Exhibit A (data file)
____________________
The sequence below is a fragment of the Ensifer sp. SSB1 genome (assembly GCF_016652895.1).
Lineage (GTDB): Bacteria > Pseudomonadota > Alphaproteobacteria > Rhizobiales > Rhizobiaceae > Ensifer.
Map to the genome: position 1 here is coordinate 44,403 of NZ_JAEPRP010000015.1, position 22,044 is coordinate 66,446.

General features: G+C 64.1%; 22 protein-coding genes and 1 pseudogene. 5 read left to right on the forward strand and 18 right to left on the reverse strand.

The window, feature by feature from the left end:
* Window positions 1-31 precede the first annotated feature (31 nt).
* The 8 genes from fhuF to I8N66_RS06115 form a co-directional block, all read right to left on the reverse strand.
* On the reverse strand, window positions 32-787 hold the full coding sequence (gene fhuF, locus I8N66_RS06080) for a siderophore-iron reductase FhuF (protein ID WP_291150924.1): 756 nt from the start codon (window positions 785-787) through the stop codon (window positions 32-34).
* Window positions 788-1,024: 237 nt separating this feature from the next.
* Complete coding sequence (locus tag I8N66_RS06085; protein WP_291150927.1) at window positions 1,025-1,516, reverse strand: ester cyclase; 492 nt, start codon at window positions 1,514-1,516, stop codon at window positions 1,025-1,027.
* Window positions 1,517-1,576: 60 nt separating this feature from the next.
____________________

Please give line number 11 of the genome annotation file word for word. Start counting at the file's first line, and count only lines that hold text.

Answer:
* Window positions 1,517-1,576: 60 nt separating this feature from the next.